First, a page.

Author(s): Harris MI, Hadden WC, Knowler WC, Bennett PH
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Abstract International agreement on classification and criteria for the diagnosis of diabetes is highly desirable. Two systems promulgated in 1979-80 and widely used today are those of the NIH National Diabetes Data Group (NDDG) and of the World Health Organization (WHO). Although these systems are similar in many ways, certain discrepancies between them result in different classifications of oral glucose tolerance test (OGTT) results and different estimates of prevalence of the various glucose tolerance groups. Analysis of 3704 OGTTs performed during a survey of a national probability sample of U.S. residents without known diabetes and aged 20-74 yr shows that the two systems agreed in classification of 87.7\% of OGTTs. For the remainder, the NDDG and WHO classifications differed, primarily because nondiagnostic OGTTs occur in the NDDG system but not in the WHO system. The differences resulted in the prevalence of impaired glucose tolerance (IGT) using WHO criteria (11.6\%) being more than twice that using NDDG criteria (4.9\%), although prevalence rates of diabetic OGTTs were similar in both systems (3.6\%, 3.4\%). The WHO system represents a simpler, inclusive classification scheme, and there is insufficient evidence from longitudinal studies of prognostic differences that would justify the more complicated NDDG diagnostic criteria. In situations where multiple venipunctures or retesting are not possible, the venous plasma glucose concentration at 2 h after 75 g glucose appears to be the most appropriate single value to use to designate whether a person has diabetes, IGT, or neither. The use of this value alone placed 97\% of diabetic subjects and all other subjects, in the same class they were in when the full WHO criteria were used.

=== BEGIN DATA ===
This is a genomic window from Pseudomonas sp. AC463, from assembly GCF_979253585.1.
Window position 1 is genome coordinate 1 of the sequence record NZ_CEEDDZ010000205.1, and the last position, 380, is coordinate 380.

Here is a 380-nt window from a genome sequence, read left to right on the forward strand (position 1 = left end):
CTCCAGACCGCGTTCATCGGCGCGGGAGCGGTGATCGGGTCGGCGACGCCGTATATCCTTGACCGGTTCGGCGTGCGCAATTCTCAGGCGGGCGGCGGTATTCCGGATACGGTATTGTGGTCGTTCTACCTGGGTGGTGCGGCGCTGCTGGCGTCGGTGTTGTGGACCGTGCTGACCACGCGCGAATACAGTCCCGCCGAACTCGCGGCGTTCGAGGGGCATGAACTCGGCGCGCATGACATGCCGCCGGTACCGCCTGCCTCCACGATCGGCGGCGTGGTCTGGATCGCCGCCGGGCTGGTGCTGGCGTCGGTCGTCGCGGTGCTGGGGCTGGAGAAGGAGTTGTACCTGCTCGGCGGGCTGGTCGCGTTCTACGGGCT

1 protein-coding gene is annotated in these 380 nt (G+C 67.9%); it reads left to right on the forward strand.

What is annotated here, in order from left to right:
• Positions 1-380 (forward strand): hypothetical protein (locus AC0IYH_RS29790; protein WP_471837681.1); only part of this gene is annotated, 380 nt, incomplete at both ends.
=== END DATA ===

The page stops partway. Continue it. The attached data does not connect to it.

This article was published in Diabetes Care
and referenced in Journal of Clinical Diabetes & Practice